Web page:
In Othello, Iago’s characterization of his deception and villainous state shows the nature
of mankind. To show the nature of villainy in Othello, Shakespeare writes to Iago’s manipulation
and exploitation of Othello’s otherness.
To get revenge on Othello for not promoting him to the lieutenant position, Iago
manipulates Othello. He manipulates Othello by deceiving him of his relationship with
Desdemona. He starts off by weaving Cassio into his plot since in Othello’s eyes “Cassio’s a
proper man” (1.3.395) but disproves his proper image by manipulating Cassio to become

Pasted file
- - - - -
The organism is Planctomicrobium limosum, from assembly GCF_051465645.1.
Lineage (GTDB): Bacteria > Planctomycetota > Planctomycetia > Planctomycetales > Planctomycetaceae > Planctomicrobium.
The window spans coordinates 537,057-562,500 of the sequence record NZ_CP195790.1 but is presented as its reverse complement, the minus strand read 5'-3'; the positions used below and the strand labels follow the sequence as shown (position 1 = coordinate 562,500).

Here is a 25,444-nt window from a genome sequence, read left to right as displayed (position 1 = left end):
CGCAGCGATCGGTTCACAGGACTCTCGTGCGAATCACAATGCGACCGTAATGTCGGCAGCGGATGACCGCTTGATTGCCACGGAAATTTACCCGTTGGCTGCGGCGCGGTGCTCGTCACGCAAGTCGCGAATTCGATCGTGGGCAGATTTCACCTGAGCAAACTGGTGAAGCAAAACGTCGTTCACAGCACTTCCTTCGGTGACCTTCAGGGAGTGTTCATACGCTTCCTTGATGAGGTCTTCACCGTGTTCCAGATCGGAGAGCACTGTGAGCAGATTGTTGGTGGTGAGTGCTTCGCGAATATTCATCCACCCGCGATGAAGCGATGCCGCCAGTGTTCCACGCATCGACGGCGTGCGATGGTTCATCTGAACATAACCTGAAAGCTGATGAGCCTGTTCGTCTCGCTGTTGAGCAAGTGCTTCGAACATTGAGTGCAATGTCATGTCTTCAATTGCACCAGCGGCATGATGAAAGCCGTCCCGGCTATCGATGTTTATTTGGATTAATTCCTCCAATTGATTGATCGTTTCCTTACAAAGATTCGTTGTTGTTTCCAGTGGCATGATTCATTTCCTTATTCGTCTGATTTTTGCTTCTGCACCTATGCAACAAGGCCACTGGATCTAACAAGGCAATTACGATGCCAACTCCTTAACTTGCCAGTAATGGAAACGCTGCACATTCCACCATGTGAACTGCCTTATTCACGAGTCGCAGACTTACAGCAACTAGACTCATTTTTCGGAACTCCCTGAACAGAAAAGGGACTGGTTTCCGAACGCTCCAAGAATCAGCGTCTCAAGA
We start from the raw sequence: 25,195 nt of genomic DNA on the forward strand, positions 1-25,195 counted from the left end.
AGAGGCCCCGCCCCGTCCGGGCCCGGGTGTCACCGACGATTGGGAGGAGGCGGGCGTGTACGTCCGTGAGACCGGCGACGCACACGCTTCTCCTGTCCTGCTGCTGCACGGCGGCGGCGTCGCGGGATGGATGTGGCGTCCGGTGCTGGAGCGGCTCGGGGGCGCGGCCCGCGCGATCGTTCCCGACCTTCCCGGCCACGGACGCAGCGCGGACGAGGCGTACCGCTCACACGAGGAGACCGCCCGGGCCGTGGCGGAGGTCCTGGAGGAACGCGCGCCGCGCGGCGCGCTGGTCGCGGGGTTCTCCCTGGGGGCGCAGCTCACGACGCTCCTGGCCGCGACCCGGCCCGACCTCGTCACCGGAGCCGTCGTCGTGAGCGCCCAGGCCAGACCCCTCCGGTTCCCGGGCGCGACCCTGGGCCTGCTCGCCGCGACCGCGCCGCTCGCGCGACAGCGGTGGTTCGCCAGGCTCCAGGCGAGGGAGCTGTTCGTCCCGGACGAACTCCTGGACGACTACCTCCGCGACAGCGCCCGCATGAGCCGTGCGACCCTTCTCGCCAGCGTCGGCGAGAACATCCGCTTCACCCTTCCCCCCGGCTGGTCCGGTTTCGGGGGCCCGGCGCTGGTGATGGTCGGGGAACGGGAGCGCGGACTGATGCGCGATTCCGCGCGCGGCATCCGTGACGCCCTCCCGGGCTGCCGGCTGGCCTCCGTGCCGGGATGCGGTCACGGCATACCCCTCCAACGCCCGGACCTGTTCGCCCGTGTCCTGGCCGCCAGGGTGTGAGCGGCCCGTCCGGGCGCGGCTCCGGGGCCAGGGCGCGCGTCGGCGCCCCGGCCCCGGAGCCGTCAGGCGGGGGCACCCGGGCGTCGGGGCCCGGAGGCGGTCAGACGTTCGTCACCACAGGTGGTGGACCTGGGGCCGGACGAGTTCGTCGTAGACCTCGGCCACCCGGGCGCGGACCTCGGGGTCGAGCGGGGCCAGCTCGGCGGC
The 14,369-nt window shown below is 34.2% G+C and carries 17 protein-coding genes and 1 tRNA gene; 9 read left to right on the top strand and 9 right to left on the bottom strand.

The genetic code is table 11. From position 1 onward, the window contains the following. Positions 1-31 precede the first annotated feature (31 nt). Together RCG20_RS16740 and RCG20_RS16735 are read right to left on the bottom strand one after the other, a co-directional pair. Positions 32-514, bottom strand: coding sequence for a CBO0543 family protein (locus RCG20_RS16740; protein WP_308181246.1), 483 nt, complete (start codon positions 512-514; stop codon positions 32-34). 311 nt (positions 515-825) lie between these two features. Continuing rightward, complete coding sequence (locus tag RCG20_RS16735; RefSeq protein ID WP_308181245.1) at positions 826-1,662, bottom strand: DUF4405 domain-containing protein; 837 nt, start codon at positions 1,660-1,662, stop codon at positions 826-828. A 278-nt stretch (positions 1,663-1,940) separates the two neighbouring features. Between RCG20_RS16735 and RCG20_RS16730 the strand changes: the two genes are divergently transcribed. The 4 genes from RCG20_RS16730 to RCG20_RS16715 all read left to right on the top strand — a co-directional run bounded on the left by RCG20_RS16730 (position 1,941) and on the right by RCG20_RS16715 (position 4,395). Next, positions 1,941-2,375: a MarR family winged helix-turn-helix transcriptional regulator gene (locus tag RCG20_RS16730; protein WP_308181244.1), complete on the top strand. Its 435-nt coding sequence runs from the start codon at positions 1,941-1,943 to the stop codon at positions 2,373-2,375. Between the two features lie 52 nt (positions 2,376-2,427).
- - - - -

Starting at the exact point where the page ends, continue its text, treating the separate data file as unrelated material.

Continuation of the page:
improper. Iago makes Cassio become drunk since he knows Cassio becomes angry when
intoxicated, which can ruin his image in front of Othello. As Cassio slurs around, Desdemona
comes to his side to help him out. As Othello comes out to see the ruckus, Iago goes to him and
starts saying how Desdemona is close to Cassio and implies that she is having an affair with
Cassio. Othello, however, does not flinch at the sight and thought since he trusts Desdemona’s
kind and loyal nature. Iago still tries to go on with his plan as he takes the handkerchief from
Desdemona and puts it inside Cassio’s room. As Othello sees the handkerchief in the hands of
Cassio, he becomes enraged at the betrayal of two of the most loyal people to...